Boswell holds flood water off some lake bed ground while planting tomatoes

April 2, 2023
by Lois Henry
A large field on lands owned by J.G. Boswell Company holds freshly transplanted tomatoes. This field is south of where the South Fork of the Kings river is being diverted using pipes and a low dam instead of being allowed to run straight south. Lois Henry / SJV Water
Lois Henry

“A little unusual”

SJV Water called J.G. Boswell Company Vice President Jeof Wyrick and ended up getting a warning from the cops.

SJV Water left a recorded message asking Wyrick why the J.G. Boswell Company was planting tomatoes in areas expected to flood and had placed a low dam at the confluence of the South Fork of the Kings and Tule rivers slowing that water down.

Wyrick never called back.

Instead, a sergeant with the Kings County Sheriff’s Office called SJV Water to say it had received a call from Boswell and the company didn’t want anyone on its land.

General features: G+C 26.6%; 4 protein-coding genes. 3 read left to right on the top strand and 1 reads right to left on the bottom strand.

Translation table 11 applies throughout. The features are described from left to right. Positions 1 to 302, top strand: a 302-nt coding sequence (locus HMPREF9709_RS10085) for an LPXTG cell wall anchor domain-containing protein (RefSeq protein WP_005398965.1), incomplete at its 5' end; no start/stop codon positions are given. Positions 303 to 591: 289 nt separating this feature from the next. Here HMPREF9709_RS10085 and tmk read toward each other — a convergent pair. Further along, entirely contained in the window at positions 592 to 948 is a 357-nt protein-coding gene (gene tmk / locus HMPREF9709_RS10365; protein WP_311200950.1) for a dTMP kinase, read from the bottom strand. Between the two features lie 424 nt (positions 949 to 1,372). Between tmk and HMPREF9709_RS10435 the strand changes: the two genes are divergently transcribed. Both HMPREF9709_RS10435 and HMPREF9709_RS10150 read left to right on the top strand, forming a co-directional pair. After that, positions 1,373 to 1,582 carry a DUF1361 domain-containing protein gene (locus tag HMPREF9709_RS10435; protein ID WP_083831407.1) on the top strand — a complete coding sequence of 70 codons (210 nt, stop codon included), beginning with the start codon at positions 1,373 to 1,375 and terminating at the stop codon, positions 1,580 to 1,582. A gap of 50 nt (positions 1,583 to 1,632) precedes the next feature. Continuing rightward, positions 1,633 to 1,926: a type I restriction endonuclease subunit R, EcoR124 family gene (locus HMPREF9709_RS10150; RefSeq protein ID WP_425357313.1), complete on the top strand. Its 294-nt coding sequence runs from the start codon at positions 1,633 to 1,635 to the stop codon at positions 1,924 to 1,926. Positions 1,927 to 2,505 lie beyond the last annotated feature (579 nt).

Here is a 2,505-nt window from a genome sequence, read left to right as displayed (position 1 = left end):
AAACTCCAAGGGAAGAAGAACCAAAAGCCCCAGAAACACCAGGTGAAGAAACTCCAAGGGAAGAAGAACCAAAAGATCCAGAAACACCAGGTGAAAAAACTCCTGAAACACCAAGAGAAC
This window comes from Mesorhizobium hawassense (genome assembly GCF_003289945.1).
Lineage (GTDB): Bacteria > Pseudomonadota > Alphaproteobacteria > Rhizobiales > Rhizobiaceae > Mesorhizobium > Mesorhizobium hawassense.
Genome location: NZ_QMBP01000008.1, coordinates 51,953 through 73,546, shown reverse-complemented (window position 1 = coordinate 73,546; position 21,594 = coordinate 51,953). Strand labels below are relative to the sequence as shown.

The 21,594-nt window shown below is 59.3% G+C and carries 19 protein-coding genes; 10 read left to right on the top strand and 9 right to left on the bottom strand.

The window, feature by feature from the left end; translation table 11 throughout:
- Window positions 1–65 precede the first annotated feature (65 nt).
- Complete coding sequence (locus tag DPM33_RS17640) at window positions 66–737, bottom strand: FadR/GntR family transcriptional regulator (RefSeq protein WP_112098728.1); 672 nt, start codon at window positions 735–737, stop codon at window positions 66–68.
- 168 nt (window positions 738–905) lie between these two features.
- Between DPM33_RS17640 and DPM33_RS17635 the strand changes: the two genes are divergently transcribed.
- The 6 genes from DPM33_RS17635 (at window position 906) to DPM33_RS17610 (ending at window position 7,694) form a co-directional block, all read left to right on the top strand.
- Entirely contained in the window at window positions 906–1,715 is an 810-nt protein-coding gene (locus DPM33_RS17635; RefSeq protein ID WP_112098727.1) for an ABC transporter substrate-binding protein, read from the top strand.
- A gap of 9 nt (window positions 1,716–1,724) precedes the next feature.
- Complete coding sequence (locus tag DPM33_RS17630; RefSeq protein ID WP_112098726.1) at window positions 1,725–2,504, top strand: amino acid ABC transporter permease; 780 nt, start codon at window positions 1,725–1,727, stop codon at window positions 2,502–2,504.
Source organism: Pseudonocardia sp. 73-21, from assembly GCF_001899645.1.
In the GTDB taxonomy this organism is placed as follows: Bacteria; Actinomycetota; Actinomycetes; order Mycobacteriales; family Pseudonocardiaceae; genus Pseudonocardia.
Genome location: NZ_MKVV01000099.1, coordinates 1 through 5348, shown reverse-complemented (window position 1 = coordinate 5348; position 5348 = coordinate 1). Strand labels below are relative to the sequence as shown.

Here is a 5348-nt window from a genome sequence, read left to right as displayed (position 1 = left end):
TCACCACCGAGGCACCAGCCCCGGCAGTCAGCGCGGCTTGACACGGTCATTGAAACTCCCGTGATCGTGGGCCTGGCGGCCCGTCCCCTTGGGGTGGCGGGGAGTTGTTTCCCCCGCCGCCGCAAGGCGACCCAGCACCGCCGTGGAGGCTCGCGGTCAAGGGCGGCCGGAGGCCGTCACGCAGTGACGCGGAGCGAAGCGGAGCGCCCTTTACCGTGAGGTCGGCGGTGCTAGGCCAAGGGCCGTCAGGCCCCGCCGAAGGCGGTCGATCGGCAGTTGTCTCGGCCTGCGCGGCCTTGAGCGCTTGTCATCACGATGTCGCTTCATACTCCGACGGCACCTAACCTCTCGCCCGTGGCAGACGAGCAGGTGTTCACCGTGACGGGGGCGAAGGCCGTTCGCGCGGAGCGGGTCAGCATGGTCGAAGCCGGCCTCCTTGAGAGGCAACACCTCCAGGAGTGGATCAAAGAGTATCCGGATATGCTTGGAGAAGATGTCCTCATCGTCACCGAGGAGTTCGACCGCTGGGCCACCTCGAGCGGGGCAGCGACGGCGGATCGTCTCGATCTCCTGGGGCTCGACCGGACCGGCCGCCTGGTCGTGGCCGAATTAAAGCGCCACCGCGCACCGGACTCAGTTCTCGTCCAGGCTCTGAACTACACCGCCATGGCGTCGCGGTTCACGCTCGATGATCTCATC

Hmm. Okay.

In order to report this story, SJV Water used levee roads where numerous other vehicles were traveling and that were apparently open to public use without restriction.

The sergeant then noted the levees were getting waterlogged and weren’t always safe.

Understood, but Penal Code 409.5(d) says journalists cannot be kept out of disaster areas in order to provide the public with information, even at risk of their own safety.

When asked about the warning from his office, Sheriff Dave Robinson texted that his office regularly receives allegations of trespass from Boswell and his deputies go to the area to tell people if they’re on private land.

“I don’t give this (call) anything more than the prior calls,” he texted. “This was a little unusual in that they knew your name.”

Yeah, just a little.